Hardening SSH Server

SSH  (Secure Shell) is already a secure protocol , these following tips which I have personally collected and tested . Hardening SSH makes it harder against people to get into SSH and do some nasty things. You should ensure that your ssh config . Generally it is located in /etc/ssh/sshd_config . This is a quick guide which I have written on securing SSH. Of course there are other serious guide out there. This is no fuzz , straight to the point guide (more after the jump)

 

Disable root login

This is really asking for trouble – its like putting a sign in front of your house which reads “Rob Me” . Never ever enable root login via SSH. If you want to do something as root , just simply use sudo. Its much more secure and easier.  Its easy , simply set

PermitRootLogin no

Restrict SSH logins with user/group access
If you have a bunch of people in your server , you may want to allow certain people or certain group to login via SSH. Personally , I do not do this for my server as generally there are only 2 users. If you have a huge number probably you want to do. For more information , read about it here (via CyberCiti) .There are a few configuration directives that can accomplish this type of behavior such as AllowUsers

 

Only allow connections from SSH v2

It is simply because the original SSH protocol is no longer deemed safe. Just only allow logins from SSH v2 Clients. You could do this by altering your config file to :-


Protocol 2

Change Default Number

Its because most of the port scanners generally scan from 1-1024 , of course there are others which scan ports like 2222 and other famous alternative SSH ports.If you use a non-standard SSH port number , you are reducing your probability from being picked on by some random scans. To do it simply change the default port number to something else , in this case , it is changed to 3999

 

Port 3999

Use Public/Private Key Instead of Password

Its simple , you generate a public-private key pair. The server would have your public key (after all its a public key) and you would have a private key. Whenever you login , instead of typing password you will present the server with your certificate ,server validates and bam you are in. But then this prevents from someone knowing your password. Of course it comes with its own disadvantages , if your client PC (whereby private keys are stored) becomes compromised , pretty much you are dead. Another downside if you have a huge number of users , you would have to generate public/private key and give it to each one of them .To learn more about setting up private/public key setup instead of password , read here.

 

Using Google authenticator (two-factor authentication) 

Its pretty much similar to using two-factor authentication with WordPress like what I have discussed earlier. Instead of just entering a password , you would have to enter your “authentication code”. Its much like how online banking works in Europe and in Malaysia , its similar to our PAC number . It makes it impossible for people just to know your password. They need to know your password code as well. This adds another layer of security. Some argue that PAM module itself is not secure. Its up to you if you want it or not. Personally I use it when I don’t have a certificate , so when no certificate is installed , my SSH server would ask to enter password/authenticator code. You can learn more about how to set it up here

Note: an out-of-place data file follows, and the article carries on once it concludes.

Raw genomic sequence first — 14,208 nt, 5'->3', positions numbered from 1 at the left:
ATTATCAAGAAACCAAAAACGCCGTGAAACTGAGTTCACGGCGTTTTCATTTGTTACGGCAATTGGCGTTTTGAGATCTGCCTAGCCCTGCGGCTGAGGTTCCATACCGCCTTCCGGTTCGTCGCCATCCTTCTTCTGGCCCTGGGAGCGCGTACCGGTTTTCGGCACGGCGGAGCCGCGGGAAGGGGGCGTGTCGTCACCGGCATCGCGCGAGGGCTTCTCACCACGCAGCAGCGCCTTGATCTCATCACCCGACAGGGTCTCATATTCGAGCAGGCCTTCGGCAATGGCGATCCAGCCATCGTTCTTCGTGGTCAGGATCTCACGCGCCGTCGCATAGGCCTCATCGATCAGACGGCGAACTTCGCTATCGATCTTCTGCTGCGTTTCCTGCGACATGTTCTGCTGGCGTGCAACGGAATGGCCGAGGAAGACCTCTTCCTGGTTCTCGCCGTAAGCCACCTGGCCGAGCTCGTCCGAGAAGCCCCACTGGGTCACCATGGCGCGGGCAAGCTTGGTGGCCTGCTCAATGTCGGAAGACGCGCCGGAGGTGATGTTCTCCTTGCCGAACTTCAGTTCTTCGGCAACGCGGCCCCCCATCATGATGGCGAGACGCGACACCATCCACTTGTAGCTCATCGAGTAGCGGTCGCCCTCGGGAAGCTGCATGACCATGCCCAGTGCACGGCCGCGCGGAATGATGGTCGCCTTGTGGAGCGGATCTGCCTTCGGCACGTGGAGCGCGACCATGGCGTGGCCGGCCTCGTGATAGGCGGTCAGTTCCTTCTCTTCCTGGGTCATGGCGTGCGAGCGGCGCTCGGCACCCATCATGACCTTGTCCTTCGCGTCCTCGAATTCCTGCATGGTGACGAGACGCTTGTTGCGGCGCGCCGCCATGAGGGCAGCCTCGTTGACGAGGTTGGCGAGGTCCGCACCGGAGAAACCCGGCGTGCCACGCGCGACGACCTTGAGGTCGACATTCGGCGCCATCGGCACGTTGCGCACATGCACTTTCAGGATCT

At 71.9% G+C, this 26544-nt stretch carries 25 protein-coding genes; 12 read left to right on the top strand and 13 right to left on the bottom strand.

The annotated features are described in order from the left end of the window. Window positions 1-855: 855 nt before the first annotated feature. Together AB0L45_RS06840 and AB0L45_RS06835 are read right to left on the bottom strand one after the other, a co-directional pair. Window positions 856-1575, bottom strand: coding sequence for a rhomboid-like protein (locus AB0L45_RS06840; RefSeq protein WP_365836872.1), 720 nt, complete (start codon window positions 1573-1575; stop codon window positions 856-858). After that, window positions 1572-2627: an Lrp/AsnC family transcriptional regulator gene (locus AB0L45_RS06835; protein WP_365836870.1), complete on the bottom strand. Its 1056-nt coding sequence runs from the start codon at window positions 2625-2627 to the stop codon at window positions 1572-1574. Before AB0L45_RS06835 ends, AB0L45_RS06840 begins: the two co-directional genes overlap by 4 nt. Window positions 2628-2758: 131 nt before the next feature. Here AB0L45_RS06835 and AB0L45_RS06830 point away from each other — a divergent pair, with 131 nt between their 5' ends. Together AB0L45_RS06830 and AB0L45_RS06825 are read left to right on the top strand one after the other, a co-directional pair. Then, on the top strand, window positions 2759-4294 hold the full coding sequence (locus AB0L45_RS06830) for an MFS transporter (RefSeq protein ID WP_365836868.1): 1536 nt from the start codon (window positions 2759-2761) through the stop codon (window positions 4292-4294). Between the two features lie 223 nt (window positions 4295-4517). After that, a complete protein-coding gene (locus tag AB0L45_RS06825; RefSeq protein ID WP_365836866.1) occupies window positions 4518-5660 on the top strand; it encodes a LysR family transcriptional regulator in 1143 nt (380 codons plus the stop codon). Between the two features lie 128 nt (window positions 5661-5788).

Disable Host-Based authentication & Reject Empty Password

Host-based authentication is simple , if the username of the client matches of the server , it simply allows the client to login without the need of password. I don’t see the point of this , so suppose if I am logged as ‘poochi’ in my MacBookPro and I have the same user in server , it simply allows me to SSH into my server without the need of password. Secondly , you should reject users with empty password. In fact you should not permit users to have empty password in first place

PermitEmptyPasswords no
HostbasedAuthentication no

 

Disable rhosts

You don’t need your SSH server to emulate old protocols . Just disable it

IgnoreRhosts yes

 

My Setup

Basically I allow password-less login if the server is being accessed by LAN. As for over the Internet , I enable Google’s two-factor authentication and password login. I also use fail2ban . It prevents brute-force attacks and the same time I can login to my server virtually anywhere as well. If needed I’ll post my ssh config (just post in comments if you need it)

 

 

Further reading

Oh yes , there are few things that you need to do as well to make it much secure and it varies from one configuration to another. Here are few recommended reading that I would encourage you to check it out if you would like to learn more

http://signalboxes.net/wp-content/uploads/kalins-pdf/singles/hardening-ssh.pdf

http://www.cyberciti.biz/tips/linux-unix-bsd-openssh-server-best-practices.html

https://doc.maflt.org/@api/deki/pages/408/pdf

3 thoughts on “Hardening SSH Server”

  1. Hi Prasys,

    Thanks so much for this concise but helpful guide! Been asking around for tips on how to harden my SSH, and none of my other sources had these many great tips, especially the Google Authenticator! :twisted:

    Anybody know where the irc.osx86.hu Hackintosh channel went? As of the writing of this comment, I tried accessing it, but it came up w/ a bunch of Albanian channels… :?: :sad:

    Thanks,
    Xanthippus

  2. I’d like to see your config and maybe a redacted version of your iptables and fail2ban configuration if possible?

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